The second set of targets has to do with the Serb forces on the ground, and I think we're going to see an increasing - as we've already begun to see since last week - targeting of those forces, degrading of them. They are being shorn of their fuel, of their ammunition, of their ability to communicate, of their ability to be reinforced. NATO is targeting bridges and roads and all kinds of communication links and transport links. We are confident that if we stay with this air campaign, as all NATO allies are firmly intending to do, we will break his grip on Kosovo. As General Clark said, those forces are vulnerable to destruction, and if we stay with this we will succeed.

As I said a minute ago, though, President Milosevic can end this at any time if he accepts the conditions of the international community.

QUESTION: Can we go back to a question that came back at the end of last week and which was never answered? The question of US policy towards KLA attacks from within Albanian territory. Have you formulated a policy on this? The question basically is, is this something you would discourage, or is it something you're willing to overlook, given the circumstances?

MR. FOLEY: Well, the question that arose on Friday, where you were pressing us for details we didn't have, had to do with a report of a KLA attack from Albanian territory into Serbia. We looked into that. By the end of the day, we were able to confirm that that's not what had happened; that there were KLA forces who attempted to enter into Kosovo and met with Serb FRY resistance and there was some sort of a clash there.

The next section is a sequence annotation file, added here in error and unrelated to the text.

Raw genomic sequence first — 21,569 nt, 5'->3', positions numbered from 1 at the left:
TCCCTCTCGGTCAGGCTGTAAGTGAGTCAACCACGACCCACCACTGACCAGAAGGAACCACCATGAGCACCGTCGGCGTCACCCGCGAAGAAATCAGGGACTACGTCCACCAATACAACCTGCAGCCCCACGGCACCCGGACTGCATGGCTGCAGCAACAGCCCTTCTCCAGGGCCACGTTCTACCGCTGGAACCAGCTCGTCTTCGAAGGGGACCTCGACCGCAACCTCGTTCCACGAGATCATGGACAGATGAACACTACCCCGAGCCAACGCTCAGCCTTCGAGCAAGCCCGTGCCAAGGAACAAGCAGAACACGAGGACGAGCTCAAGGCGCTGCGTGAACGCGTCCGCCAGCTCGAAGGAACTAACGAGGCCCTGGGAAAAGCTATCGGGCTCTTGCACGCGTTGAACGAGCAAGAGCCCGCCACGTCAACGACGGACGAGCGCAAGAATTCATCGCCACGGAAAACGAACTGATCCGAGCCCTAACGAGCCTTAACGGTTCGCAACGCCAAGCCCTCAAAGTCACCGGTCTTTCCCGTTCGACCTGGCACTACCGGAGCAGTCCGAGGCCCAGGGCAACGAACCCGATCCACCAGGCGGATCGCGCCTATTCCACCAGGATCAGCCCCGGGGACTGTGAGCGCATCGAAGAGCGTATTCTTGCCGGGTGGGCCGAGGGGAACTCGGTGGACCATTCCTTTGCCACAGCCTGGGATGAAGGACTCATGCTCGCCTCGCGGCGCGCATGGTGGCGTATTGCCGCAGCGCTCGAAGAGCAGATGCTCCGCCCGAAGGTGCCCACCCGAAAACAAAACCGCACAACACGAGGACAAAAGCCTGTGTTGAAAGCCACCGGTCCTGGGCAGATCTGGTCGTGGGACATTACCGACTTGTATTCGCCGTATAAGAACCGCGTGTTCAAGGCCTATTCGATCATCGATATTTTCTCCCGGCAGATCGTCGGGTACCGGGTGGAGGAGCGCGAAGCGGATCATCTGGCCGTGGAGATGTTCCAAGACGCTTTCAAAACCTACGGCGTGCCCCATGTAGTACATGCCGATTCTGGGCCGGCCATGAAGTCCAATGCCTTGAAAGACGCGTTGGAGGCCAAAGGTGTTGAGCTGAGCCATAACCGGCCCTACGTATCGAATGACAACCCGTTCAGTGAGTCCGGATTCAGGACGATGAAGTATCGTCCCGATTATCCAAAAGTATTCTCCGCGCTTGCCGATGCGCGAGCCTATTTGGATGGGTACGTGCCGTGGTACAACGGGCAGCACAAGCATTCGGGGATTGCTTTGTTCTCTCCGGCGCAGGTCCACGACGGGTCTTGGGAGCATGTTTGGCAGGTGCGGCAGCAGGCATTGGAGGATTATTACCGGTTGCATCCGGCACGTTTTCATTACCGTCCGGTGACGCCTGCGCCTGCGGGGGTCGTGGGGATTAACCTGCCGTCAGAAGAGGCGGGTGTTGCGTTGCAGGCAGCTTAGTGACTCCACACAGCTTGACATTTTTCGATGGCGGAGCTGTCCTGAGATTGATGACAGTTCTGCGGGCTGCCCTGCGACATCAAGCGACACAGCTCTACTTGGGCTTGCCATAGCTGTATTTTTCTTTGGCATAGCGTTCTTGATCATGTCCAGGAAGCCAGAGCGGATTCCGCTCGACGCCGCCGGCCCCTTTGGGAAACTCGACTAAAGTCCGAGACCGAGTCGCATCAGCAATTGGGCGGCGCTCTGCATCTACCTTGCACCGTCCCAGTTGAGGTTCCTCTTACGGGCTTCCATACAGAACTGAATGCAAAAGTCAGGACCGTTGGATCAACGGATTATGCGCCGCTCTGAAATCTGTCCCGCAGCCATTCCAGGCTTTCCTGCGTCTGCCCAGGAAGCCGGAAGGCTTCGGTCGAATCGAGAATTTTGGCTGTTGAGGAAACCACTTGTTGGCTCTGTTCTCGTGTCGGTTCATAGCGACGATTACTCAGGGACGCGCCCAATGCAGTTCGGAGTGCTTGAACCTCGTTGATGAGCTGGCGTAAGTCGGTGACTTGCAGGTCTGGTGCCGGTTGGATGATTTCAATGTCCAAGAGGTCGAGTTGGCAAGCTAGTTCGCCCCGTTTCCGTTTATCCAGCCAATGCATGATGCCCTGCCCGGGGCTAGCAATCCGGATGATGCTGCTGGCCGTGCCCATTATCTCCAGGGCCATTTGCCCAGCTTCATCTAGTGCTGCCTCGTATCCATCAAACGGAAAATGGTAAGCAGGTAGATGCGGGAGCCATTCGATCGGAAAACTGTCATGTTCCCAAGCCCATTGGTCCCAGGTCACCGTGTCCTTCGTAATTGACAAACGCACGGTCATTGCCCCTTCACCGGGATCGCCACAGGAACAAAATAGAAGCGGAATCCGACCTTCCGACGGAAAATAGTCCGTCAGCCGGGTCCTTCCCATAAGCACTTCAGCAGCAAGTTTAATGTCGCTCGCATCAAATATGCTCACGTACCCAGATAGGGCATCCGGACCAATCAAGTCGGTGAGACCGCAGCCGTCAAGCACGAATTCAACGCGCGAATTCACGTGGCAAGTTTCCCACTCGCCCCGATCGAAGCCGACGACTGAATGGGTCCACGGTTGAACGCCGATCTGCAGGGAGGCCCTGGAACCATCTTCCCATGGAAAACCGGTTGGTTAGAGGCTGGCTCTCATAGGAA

Today what I can tell you is we have reports this morning that you've seen on television, that Serb forces crossed the border from Kosovo into Northern Albania. Serb forces apparently crossed the border at Kimica around 1300 local time and burned several houses in one border village, returning to Kosovo about one hour later.

The US is extremely concerned by these actions by Serb forces, which constitute a violation of Albanian territorial integrity. Yesterday, NATO reaffirmed that it would be unacceptable if the FRY were to threaten the territorial integrity of neighboring states. Such actions will not be tolerated.

Your question is a hypothetical question. As I understand it, the KLA is not firing from one side of the border across into the other side of the border.

QUESTION: Can I follow up on that? You say such attacks will not be tolerated, but can you tell us what NATO plans to do if these things recur?

MR. FOLEY: No, I can't tell you that; that's an operational matter. But I can tell you that we take it very seriously. Secretary Albright, in Oslo today, said there would be serious consequences. NATO is in the process of attacking and degrading Serb forces in Kosovo, even as we speak. That effort will be accelerated in terms of the specific response. That's something that NATO military commanders will decide, and I can't get into that.

QUESTION: When you say reports, does that mean the US has confirmed that this has actually happened?

MR. FOLEY: We believe that the reports are true, yes.

QUESTION: Do you know when the first refugees are expected to arrive in Guantanamo, or come to Guantanamo?

MR. FOLEY: Well, I think, perhaps, the story has moved a little bit in relation to what's implied in your question. Certainly, the United States made a commitment that we would take up to 20,000 Kosovar Albanian refugees, and that was important in the crisis that we faced a week ago.